RURAL communities will have to wait until at least 2023 to gain access to high-speed broadband.
That’s according to Limerick TD Niall Collins, who said that the more than six-year wait still applies despite the publication of a new report to tackle the issue.
The Fianna Fáil Spokesperson on Jobs and Enterprise said that the publication of the Mobile Phone and Broadband Taskforce report will do nothing to address the poor broadband in most parts of the county.
“The report suggests a number of initiatives which we believe are window dressing,” said the Patrickswell-based TD.
“There is no need to undergo another mapping exercise to see where there are mobile broadband blackspots. The mobile phone operators know exactly where coverage is poor. Instead of mapping exercises, the Department needs to work with the operators to urgently rectify these blackspots,” he added.
The comments come after it emerged that there are more than 30,000 premises in Limerick still not covered by high-speed fibre broadband.
This number is reflected on a map supplied by the Department of Communications, Climate Action and Environment, and it is clear that the worst broadband is found in the county, with virtually no rural areas benefiting from fibre power broadband as of yet.
Limerick city is almost completely served with fibre broadband, in stark contrast.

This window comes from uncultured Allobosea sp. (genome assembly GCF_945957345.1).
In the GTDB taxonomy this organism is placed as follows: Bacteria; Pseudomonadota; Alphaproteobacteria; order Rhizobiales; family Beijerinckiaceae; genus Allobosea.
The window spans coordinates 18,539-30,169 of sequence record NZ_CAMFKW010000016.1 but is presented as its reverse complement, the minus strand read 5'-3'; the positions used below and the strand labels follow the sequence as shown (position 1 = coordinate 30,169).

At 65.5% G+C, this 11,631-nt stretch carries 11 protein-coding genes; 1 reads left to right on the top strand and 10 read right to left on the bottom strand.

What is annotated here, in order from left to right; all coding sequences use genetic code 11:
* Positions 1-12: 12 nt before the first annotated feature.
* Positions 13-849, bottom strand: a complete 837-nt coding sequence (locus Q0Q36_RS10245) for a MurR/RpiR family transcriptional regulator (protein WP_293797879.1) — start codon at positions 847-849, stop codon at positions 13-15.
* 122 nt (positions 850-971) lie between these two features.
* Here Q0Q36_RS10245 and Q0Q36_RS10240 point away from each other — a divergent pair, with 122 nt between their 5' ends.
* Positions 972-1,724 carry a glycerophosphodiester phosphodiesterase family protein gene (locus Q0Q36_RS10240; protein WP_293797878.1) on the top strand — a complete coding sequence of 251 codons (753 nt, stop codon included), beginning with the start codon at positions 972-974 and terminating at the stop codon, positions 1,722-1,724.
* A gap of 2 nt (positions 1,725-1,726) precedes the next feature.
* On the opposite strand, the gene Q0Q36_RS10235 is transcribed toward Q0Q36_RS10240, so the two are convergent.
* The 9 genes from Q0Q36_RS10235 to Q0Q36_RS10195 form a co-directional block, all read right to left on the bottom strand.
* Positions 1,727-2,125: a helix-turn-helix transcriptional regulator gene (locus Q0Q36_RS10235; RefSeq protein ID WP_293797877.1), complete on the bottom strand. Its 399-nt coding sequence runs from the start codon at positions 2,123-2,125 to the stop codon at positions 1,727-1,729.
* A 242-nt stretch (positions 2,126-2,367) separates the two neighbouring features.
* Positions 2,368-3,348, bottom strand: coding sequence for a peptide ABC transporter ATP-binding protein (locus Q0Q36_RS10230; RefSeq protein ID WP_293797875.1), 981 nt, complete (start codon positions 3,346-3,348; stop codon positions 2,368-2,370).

“Fundamentally, a change in outlook is required from the Government and the operators. The Minister must set out a vision for how Ireland becomes a mobile-island. Focusing on population rather than land-mass coverage is too limited, and ignores large parts of the country,” said Mr Collins.
“What people in many communities will be asking when they read this report is, ‘when will my house get access to decent, high speed broadband and mobile coverage?’
“Unfortunately, the answer is the same as it was before this report was published: 2023 at the earliest for fixed high speed broadband in the home” said the Limerick TD.
“However, the problem of poor coverage is bigger than just the home. People travel from their home, to school, to their place of work and, in many parts of the country, they lose signal for no apparent reason. This must be urgently addressed, and Minister Naughten must ensure that the mobile operators deliver progress sooner rather than later,” he added.
The 2016 broadband test in the USA marks 25 mbps as a minimum, but Mr Collins said that Irish minimum levels of download speeds “would barely pass” this test.